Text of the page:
Antibody Development in Haemophilia A Cases – Immune Reactions Identified
In haemophilia A cases, the body either partially or completely lacks the blood coagulation factor VIII (FVIII), or the factor is formed incorrectly. Patients usually receive FVIII that comes from donor blood or is produced using genetic engineering. However, about one third of those treated for severe haemophilia A develop antibodies (inhibitors) against FVIII. Researchers at the Paul-Ehrlich-Institut have found that complement proteins from the immune system strongly influence the reactions of T cells (immune cells) to FVIII and can be involved in inhibitor formation. Haematologica reported on the results in its online edition from 2 February 2023.
Haemophilia A is the most common form of haemophilia (blood disease). Patients experience spontaneous or prolonged bleeding due to the partial or complete lack of FVIII, or the loss of function of the FVIII that they have. The disease occurs almost exclusively in boys and men (haemophilia incidence is about 1:5,000 in male newborns). Treatment with replacement therapy usually consists of regular injections of the missing coagulation factor VIII, thus enabling normal haemostasis. FVIII proteins used in replacement therapy are either obtained from donor plasma or produced with genetic engineering (recombinant). Alternatively, emicizumab, a monoclonal antibody replacing the function of factor VIII, can be injected.
Complication – Formation of Antibodies Against Coagulation Factor VIII
The most serious complication in haemophilia A treatment is the development of antibodies against factor VIII (also called inhibitors), which occur in about 35 percent of patients with severe haemophilia A, especially in the early phase of their treatment. The risk of this complication is higher in haemophilia A patients who are completely deficient in endogenous FVIII than in patients with mild or moderate haemophilia A, in whom FVIII is still functional to a certain extent. However, it is still possible for patients with minor FVIII variations to develop inhibitors and, conversely, for patients with severe haemophilia A not to develop inhibitors. Other factors such as immunogenetic properties or the intensity and circumstances surrounding an FVIII treatment also seem to have an effect on the risk level.
It has not yet been fully clarified as to which immunological processes eventually lead to the development of inhibitors against FVIII products. It is suspected that immunological danger signals promote inhibitor formation. Danger signals are molecules or messenger substances that communicate to the body when there is a critical situation. These signals include molecules that typically occur on the surface of bacteria (lipopolysaccharides, LPS) or certain proteins or messengers that the body releases during surgery. Avoiding FVIII treatment at vulnerable times, such as during acute infectious diseases – associated with the increased presence of immunological danger signals – has been observed to reduce the risk of inhibitor formation.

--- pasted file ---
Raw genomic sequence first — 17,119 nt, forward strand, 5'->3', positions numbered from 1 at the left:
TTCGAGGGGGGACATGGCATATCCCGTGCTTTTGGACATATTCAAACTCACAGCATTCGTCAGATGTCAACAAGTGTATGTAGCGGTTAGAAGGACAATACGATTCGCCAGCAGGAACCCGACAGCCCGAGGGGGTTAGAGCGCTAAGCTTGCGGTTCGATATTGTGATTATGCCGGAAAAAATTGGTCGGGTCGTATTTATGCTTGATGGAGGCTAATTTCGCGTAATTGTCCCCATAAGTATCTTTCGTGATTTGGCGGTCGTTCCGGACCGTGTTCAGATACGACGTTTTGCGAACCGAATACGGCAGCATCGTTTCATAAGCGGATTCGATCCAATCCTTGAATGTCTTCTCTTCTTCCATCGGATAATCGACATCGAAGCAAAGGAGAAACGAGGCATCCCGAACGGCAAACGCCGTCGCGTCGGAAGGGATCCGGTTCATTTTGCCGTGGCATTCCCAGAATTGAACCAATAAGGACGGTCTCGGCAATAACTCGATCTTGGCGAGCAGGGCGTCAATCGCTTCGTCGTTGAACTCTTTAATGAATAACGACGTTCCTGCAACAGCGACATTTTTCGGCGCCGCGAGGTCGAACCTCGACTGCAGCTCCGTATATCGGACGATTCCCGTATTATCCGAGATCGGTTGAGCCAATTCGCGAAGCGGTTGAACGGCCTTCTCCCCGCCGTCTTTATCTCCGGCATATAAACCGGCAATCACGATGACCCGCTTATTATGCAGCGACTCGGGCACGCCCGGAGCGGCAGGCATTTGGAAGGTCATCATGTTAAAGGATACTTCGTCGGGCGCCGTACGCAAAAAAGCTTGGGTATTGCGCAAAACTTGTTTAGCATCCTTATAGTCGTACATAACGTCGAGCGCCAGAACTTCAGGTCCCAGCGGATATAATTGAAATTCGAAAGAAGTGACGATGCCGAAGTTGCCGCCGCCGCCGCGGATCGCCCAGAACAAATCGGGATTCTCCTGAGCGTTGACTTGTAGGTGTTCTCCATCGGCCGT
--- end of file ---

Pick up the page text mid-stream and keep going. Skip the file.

Focus on Complement Components
The research group led by Professor Waibler had already shown in previous studies that plasma-derived FVIII proteins, but not recombinant FVIII proteins, can activate immune cells (dendritic cells) in the presence of such immunological danger signals, which can then mediate the formation of specific T cells.
In the current study, the research group investigated whether components of the blood plasma, which are naturally contained in both plasma-derived FVIII products and in human plasma, are able to influence T-cell reactions. T cells play an essential role in the immune system. The researchers found that the addition of plasma to recombinant FVIII and lipopolysaccharide-stimulated immune cells, called dendritic cells, induces the maturation of FVIII-specific T cells. Lipopolysaccharides are located on the surface of bacteria and are perceived by the immune system as a danger signal. In further experiments, the research group demonstrated that the complement proteins C3a and, to a lesser extent, C5a are crucial to these LPS-mediated T-cell reactions.
The research suggests that complement proteins strongly influence T-cell responses to FVIII. This could explain why administration of FVIII could contribute to the development of inhibitors in certain situations, such as infections.
"The formation of antibodies against coagulation factor VIII, usually referred to as inhibitors, is a serious complication arising from replacement therapy in haemophilia A patients. We have now found that complement proteins, which belong to the innate immune system, play an important role in the formation of these inhibitors in conjunction with danger signals. Molecules that function to indicate the presence of an infection to the body are an example of such danger signals. The knowledge gained in this study could help with the development of approaches to reduce the risk of inhibitor formation during treatment of haemophilia A patients", summarises Professor Zoe Waibler, Head of the Product Testing of Immunological Drugs Section and Deputy Head of the Immunology Division at the Paul-Ehrlich-Institut.
Ringler E, Ortega Iannazzo S, Herzig J, Weiss LM, Anzaghe M, Miller L, Waibler Z (2023): Complement protein C3a enhances adaptive immune responses towards FVIII products.
Haematologica Feb 2 [Epub ahead of print].
https://pubmed.ncbi.nlm.nih.gov/36727395/ - Abstract online
https://www.pei.de/EN/newsroom/press-releases/year/2023/01-antibody-development-haemophilia-a-cases-immune-reactions-identified.html - This Press Release on the Paul-Ehrlich-Institut Website